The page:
Regular railroad retirement annuities are calculated under a two-tier formula. The annuity formula components for employees and spouses are described under Railroad Retirement Annuity Formula Components.
The first tier is based on railroad retirement credits and any social security credits an employee has acquired. The amount of the first tier is calculated using social security formulas, but with railroad retirement age and service requirements.
The second tier is based on railroad retirement credits only, and may be compared to the retirement benefits paid over and above social security benefits to workers in other industries.
An additional amount may also be payable as part of the regular annuity if an employee had at least 10 years of railroad service and acquired sufficient quarters of coverage for an insured status under the Social Security Act before 1975 and also met certain vesting requirements.
Employees with Railroad Retirement and Social Security Benefits
If a retired or disabled railroad retirement annuitant is also awarded social security benefits, the Social Security Administration determines the amount of the social security benefit due. The RRB then issues a combined monthly benefit payment after the railroad retirement annuity has been reduced by the amount of the social security benefit.
The tier I portion of an employee annuity is based on his or her combined railroad retirement and social security credits, figured under social security formulas, and approximates what social security would pay if railroad work were covered by that system. It is reduced by the amount of any actual social security benefit paid on the basis of the employee's nonrailroad employment in order to prevent a duplication of benefits based on social security covered earnings. The tier I amount is also reduced in the event a social security benefit is payable to the employee on the basis of another person's earnings. This reduction follows principles of social security law which limit payment to the higher of any two or more benefits payable to an individual at one time. An annuitant is required to advise the RRB if any benefits are received directly from the Social Security Administration or if those benefits increase other than for a cost-of-living increase.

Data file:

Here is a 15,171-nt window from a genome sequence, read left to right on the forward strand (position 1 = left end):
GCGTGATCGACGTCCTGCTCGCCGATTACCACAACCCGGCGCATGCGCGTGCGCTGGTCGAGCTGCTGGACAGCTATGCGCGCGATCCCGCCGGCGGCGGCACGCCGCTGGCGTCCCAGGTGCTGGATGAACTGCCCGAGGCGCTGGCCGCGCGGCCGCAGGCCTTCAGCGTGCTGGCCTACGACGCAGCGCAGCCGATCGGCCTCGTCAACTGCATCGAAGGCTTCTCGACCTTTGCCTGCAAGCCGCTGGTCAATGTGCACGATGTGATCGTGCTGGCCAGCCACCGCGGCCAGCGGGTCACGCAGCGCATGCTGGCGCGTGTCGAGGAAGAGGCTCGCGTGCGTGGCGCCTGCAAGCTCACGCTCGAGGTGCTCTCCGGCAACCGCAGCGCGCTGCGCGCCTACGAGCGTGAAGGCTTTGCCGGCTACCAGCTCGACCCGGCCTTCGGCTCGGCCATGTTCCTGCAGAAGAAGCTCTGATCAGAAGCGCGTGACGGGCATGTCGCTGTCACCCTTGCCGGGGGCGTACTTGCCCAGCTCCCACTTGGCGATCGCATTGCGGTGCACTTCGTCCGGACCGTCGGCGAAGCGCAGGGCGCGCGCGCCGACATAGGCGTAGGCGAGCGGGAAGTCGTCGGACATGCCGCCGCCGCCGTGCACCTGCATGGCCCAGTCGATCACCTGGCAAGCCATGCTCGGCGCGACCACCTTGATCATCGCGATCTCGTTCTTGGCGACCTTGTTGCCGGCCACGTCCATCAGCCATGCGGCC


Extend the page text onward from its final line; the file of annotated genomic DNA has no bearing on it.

If an employee qualified for dual benefits before 1975 and met certain vesting requirements, he or she can receive an additional annuity amount, which offsets, in part, the dual benefit reduction. This additional amount, which reflects the dual benefits payable prior to 1975, is called the vested dual benefit payment. The vested dual benefit cannot be paid prior to the date the employee could begin to receive a social security benefit if he or she were to file for such a benefit.
Employees who do not qualify for a vested dual benefit may be eligible for a refund of any excess social security taxes they paid (see Dual Taxes Payments).
Limitations on vested dual benefits
Vested dual benefit payments are funded by annual appropriations from general U.S. Treasury revenues. These appropriations account for less than one percent of total financing sources for the railroad retirement system.
Payment of vested dual benefits is dependent on the time and amount of such appropriations. If the appropriation in a fiscal year is for less than the estimated total vested dual benefit payments, individual payments must be reduced.
Employees with Public, Non-Profit, or Foreign Pensions
For employees first eligible for a railroad retirement annuity and a Federal, State, or local government pension after 1985, there may be a reduction in the tier I amount for receipt of a public pension based, in part or in whole, on employment not covered by social security or railroad retirement after 1956. This may also apply to certain other payments not covered by railroad retirement or social security, such as payments from a non-profit organization, a foreign government, or a foreign employer. This does not include military service pensions, payments by the Department of Veterans Affairs, or certain benefits payable by a foreign government as a result of a totalization agreement between that government and the United States.
If an employee is receiving a disability annuity, the tier I portion may, under certain circumstances, be reduced for receipt of workers' compensation or public disability benefits.
If an annuitant becomes entitled to any pensions or benefits as described above, the RRB must be notified immediately.